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An overview of Prison reforms in India
The prisons in India have existed since the time India was ruled by the rulers. These prisons or dungeons were made in such dark places of the fort that the prisoners couldn’t even see the daylight. They were chained and never had any rights.
This prison system changed gradually with time and with the change in the valuation of the rights of all human beings, including prisoners.
What is a Prison?
Prisonisation symbolises a system of punishment and also a sort of institutional placement of under trials and suspects during the period of trial. Since a society without crime and criminals cannot exist, the institution of prison is indispensable in any country.
The isolated lives of the criminals and the incapacity of the inmates to commit any crime fulfil the preventive purpose of detention. It not only helps to control crime in society but also helps the inmate rehabilitate and repent for their deeds.
The inmates cannot be given the same punishments. As for different offences, different punishments are provided; giving the same punishment would not meet the ends of justice. The introduction of modern ‘classification methods’ in prisons is essentially directed to meet this end.
Prisons in British India
The colonial rule in India marked the beginning of penal reforms. As before, the penal laws varied from king to king and region to region. But, now a uniform penal law was to be introduced by the British. A Prison Enquiry Committee was appointed by the then Government of India in 1836, which recommended the abolition of prisoners working on roads.
An Inspector- General of Prisons was appointed for the first time in 1855 to keep discipline among the prison authorities. This curbed the abuse of power by the jailors and petty officials.
The Prison Act, 1894, was enacted to bring about uniformity in the working of prisons in India. The major change was the abolition of a barbaric punishment called whipping. And even the condition of women was taken into consideration. But the prison policy remained deterrent in nature.
Later, from 1907 onwards, many efforts were made in regard to juvenile and young offenders, political prisoners, summary trials, etc. Many committees, like the Indian Jail Reform Committee, the Pakwasa Committee, etc., were formed to recommend the altercations that could be made in the Indian prison system.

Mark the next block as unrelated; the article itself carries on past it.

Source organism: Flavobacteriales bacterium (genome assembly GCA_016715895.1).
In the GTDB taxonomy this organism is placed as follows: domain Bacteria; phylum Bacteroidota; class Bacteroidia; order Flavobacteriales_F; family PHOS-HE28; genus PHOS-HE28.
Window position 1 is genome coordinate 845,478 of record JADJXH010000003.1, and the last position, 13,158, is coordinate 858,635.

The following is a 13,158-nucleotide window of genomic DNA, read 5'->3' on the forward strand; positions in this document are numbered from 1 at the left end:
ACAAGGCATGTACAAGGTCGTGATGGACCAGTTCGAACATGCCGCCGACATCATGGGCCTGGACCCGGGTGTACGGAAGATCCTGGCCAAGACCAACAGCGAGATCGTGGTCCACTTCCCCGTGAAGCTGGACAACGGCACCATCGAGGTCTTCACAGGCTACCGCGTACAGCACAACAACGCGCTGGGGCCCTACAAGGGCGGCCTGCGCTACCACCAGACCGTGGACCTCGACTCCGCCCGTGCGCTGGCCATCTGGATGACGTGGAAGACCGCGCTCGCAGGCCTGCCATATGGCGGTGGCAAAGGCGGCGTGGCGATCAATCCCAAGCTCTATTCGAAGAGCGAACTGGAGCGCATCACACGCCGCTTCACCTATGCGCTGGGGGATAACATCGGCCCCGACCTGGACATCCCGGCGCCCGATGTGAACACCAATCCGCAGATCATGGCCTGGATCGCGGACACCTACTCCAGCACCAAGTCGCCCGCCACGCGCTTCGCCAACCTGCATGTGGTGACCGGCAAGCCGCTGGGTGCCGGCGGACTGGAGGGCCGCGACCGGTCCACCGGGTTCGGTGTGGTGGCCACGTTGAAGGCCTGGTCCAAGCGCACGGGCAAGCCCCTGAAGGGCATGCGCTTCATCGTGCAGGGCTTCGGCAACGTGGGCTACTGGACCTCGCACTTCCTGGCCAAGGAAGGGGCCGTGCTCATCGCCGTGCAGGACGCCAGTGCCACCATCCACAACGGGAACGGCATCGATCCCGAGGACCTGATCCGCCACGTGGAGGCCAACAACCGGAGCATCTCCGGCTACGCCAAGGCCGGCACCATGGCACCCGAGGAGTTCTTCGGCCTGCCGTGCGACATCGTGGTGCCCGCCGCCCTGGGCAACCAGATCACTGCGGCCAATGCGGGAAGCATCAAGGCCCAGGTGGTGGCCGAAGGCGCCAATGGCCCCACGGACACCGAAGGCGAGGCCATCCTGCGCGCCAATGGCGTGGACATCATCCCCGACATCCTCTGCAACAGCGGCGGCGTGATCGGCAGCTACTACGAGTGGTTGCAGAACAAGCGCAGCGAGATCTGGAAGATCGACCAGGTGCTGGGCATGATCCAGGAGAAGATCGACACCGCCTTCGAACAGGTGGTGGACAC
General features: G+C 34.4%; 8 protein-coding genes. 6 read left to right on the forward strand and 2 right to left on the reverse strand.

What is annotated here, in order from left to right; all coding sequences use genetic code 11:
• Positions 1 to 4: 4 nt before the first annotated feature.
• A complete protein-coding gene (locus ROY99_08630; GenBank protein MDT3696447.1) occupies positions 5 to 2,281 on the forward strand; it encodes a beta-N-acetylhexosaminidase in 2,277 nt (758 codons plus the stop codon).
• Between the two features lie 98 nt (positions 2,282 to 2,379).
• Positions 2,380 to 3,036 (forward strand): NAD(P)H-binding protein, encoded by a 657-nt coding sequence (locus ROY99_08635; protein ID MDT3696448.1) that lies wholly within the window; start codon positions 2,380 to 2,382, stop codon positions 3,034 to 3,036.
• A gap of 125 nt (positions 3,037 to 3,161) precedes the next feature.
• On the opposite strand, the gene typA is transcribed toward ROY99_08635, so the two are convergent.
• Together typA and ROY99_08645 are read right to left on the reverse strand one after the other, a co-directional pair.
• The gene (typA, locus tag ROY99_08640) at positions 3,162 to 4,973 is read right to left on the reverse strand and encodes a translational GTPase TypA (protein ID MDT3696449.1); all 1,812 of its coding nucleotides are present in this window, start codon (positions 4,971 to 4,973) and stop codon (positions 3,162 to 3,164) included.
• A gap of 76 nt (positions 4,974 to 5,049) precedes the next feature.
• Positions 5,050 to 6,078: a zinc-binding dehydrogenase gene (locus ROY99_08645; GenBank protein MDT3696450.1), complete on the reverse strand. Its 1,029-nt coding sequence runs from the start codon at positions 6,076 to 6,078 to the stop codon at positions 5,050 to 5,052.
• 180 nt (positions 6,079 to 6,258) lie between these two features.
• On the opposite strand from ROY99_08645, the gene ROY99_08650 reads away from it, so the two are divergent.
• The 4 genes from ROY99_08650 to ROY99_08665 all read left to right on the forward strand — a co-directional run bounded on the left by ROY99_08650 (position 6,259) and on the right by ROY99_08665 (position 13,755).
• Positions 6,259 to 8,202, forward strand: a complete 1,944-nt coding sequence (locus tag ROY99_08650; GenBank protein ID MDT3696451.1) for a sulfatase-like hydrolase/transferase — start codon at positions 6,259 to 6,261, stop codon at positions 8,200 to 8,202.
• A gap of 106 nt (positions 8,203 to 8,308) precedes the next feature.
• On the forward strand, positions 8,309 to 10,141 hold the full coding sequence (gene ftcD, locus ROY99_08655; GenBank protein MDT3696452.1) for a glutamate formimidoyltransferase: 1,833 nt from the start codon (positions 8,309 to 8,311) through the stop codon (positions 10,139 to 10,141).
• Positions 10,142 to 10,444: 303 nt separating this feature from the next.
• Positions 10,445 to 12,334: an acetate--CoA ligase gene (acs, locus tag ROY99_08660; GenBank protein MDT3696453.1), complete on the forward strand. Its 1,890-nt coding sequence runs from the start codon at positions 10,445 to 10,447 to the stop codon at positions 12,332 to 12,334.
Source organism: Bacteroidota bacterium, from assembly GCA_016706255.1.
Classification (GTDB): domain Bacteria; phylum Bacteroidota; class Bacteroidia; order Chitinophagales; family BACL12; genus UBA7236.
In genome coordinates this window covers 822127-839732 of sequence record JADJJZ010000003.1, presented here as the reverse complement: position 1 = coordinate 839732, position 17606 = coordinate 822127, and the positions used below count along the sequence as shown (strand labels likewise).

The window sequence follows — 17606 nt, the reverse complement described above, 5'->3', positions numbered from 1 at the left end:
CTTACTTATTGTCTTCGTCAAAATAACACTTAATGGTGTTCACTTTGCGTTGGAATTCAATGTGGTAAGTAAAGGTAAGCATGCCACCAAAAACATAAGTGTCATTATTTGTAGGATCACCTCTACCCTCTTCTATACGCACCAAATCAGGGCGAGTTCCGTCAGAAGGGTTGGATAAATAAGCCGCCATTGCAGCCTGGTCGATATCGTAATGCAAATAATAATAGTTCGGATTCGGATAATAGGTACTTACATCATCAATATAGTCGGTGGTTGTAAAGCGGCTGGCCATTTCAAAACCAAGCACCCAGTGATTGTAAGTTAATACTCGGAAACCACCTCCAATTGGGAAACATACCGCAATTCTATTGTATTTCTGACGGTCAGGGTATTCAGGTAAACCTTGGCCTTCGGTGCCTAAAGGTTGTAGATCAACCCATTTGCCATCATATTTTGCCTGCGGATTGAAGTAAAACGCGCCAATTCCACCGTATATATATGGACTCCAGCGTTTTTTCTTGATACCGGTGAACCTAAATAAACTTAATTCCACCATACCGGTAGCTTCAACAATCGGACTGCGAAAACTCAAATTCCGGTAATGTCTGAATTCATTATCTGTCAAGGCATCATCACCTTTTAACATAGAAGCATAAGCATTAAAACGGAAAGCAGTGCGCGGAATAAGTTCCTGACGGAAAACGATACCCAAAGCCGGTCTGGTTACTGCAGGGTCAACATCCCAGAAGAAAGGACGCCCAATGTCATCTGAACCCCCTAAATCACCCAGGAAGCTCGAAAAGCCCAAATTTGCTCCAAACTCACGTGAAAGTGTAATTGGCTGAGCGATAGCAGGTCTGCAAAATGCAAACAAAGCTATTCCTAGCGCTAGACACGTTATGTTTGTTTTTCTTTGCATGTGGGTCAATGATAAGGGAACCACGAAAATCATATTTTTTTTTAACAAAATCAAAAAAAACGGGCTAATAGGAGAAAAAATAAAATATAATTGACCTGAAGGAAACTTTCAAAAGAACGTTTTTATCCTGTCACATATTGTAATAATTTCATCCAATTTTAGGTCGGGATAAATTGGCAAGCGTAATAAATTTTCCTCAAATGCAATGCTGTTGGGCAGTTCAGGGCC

Indian Prisons after Independence
India after independence was governed by the India Prison Act, 1894. The prisons were included in the Seventh Schedule along ‘police and law and order’ in the State List.
In 1951, the Government of India invited an expert from the United Nations, Dr. W.C. Reckless, to give recommendations on jail reforms. Thereafter, in 1957, a committee was appointed to prepare an All India Jail Manual on the suggestions of Dr. Walter Reckless.
As suggested by the Pakwasa Committee, a modern jail was established in Lucknow in 1949. An All India Jail Reforms Committee was appointed in 1980 with Justice A.N. Mulla as its Chairman. The committee suggested setting up a National Prison Commission to bring about modernisation in prisons.
The condition of prisons has undoubtedly changed with the gradual modernisation of prisons. But still, there is a lot that needs to be done in order to reform the prisons for a much more humane treatment of the offenders.
In Mohammad Giassudin v. State of Andhra Pradesh, 1977, it was held that the prisoners should be treated as patients and the prisons as hospitals. The prisons should be correctional houses, not cruel iron arching the soul.
In R.D. Upadhyaya v. State of Andhra Pradesh and others, 2006, the Supreme Court expressed its concern for the children living in jail with their prisoner mothers. It further gave a detailed guideline in regard to adequate food, shelter, medical care, clothing, education, and recreational facilities for such children. It further said that a child born to a prisoner mother in prison should not be given jail as the place of birth.
Furthermore, after the age of 6 years, the child should not be kept with his mother in jail. Separate women’s jails have been instituted following the directives of the Apex Court. As well, there are separate jails for juveniles too. There are various rehabilitation centres, protection homes, etc., so that a child in conflict with the law is protected from the evils of society.
In Sunil Batra v. Delhi Administration, 1978, it was held that the prisoners should be scientifically classified based on the nature of the crime committed, age, sex, character, and propensities of the offender, including his educational level and likely response to prison treatment.
The inmates are provided with basic education, especially in the juvenile prisons. There are vocational trainings as well, which are provided to the inmates. They are even paid for the work they do.
The inmates whose behaviour is considered good and who are supposed to have been rehabilitated into a person fit for the society have their punishment reduced on the basis of their good behaviour and are released on Republic Day or Independence Day.
There have been many major reforms in the prison system of India. But the existing Prison Act, 1894 is more than a century old and needs to be revised. The prison system is effective only if society understands that it needs to accept the released convicts as normal human beings. The convicts should be given a second chance to live a normal life rather than being treated as untouchables.
Frequently Asked Questions
Q1. What is the nature of punishment in India?
Ans. The punishments in India are more likely to be reformative in nature.
Q2. Which Act governs the prisons in India?
Ans. The Act that governs the prison system in India is “the Prisons Act, 1894.”
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